He thinks Apple only has two choices:
The first is the most unlikely, in that Apple finds a way to get the costs of flash memory down so that we can quadruple the storage capabilities of iOS devices without significantly increasing the BOM (Bill of Materials) of the device.
moving from a bitmap-oriented content asset-based programmatic model to a vector-oriented one could drastically reduce the amount of storage required for mobile applications.
Both valid suggestions, but I think there’s a much simpler way for Apple to address this problem, and I think that’s what Apple will do:
iOS recognizes which device it’s being run on. It is aware that it’s running on, let’s say, an iPhone 3GS, or a new iPad. So what’s to stop Apple from making sure that, when you’re downloading that awesome game which clocks in at 1,5GB, you only keep the graphics your particular device needs to operate? Nothing.
The iPhone 3GS supports a maximum of 480×320 pixels.
The iPad supports 2048×1536 pixels.
Then there’s the iPhone 4(S), and the iPad 1 and 2.
So in total we have four different resolutions/pixel counts. “Universal” apps download all of them, no matter what your device supports. That’s where the huge apps problem comes into play, but if Apple decides to give iOS the ability to delete the ones from your device, that it doesn’t need…well, all is good.
I’ve been reading a lot about the new iPad in the past day or two. Everyone that’s had any hands on time with the device marvels at just how big of a deal it is.
…and then there’s the critics – none of whom have spent any time with it.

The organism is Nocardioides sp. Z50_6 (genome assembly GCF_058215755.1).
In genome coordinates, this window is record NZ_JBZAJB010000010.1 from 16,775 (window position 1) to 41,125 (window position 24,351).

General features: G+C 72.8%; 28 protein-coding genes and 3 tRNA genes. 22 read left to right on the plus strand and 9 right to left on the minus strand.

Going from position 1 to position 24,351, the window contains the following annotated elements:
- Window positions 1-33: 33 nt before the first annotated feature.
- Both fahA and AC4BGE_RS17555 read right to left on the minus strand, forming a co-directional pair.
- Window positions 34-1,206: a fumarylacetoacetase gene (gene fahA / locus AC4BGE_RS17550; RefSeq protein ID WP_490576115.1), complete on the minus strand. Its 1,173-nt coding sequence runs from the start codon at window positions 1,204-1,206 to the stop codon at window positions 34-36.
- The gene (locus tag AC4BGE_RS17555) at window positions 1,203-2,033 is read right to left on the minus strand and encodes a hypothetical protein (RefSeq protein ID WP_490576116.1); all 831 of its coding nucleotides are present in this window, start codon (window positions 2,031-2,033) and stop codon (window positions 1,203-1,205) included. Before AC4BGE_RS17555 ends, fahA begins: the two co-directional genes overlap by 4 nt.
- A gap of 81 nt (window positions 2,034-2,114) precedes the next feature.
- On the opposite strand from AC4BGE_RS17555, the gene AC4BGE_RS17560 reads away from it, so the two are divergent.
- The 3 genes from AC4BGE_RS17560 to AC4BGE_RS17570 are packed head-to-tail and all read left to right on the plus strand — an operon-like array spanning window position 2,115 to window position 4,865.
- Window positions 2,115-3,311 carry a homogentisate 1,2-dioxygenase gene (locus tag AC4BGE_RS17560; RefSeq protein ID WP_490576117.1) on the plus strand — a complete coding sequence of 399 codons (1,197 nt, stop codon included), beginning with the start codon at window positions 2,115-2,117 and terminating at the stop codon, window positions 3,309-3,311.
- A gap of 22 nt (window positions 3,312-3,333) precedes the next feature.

You can read stuff like “Meh, it’s just an evolutionary device. There’s nothing special about it.”, and “Others have done it before. What’s the big deal?”. Those are the nicer things some people have to say.
This got me wondering: What’s an “evolution”, and what’s a “revolution”? After giving it some time I came up with – no real answer, so I’d like to submit the following:
The new iPad has the best screen of ANY mobile device, ever. Possibly of any consumer electronics device. Apple has increased the battery capacity by around 70%, while increasing the weight by about 8%, and the thickness by approximately 7%. The A5X, for what we know right now, is twice as fast as it’s predecessor, while pushing the quadruple amount of pixels. iPad has the fastest mobile CPU and GPU, and the most radios built into any mobile device. All this with the same battery life, and a price tag that no other competitor can match.
Will someone else best some of the features in the next couple of months? Probably. Will they surpass iPad in all features? No, and I’m not even going to mention the seemless integration with Apple’s other products and it’s ecosystem.
So yes, it’s probably an evolution, but one no one will be able to match this year, or next, while Apple is dutifully at work on the next iPad…think about that for a moment.